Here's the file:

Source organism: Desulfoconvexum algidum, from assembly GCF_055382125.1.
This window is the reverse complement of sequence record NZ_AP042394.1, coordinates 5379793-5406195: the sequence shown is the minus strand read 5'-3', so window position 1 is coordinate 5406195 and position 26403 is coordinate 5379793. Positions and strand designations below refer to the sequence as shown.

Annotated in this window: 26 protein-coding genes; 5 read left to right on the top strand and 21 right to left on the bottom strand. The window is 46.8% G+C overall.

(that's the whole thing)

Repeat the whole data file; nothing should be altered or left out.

Source organism: Desulfoconvexum algidum, from assembly GCF_055382125.1.
This window is the reverse complement of sequence record NZ_AP042394.1, coordinates 5379793-5406195: the sequence shown is the minus strand read 5'-3', so window position 1 is coordinate 5406195 and position 26403 is coordinate 5379793. Positions and strand designations below refer to the sequence as shown.

Annotated in this window: 26 protein-coding genes; 5 read left to right on the top strand and 21 right to left on the bottom strand. The window is 46.8% G+C overall.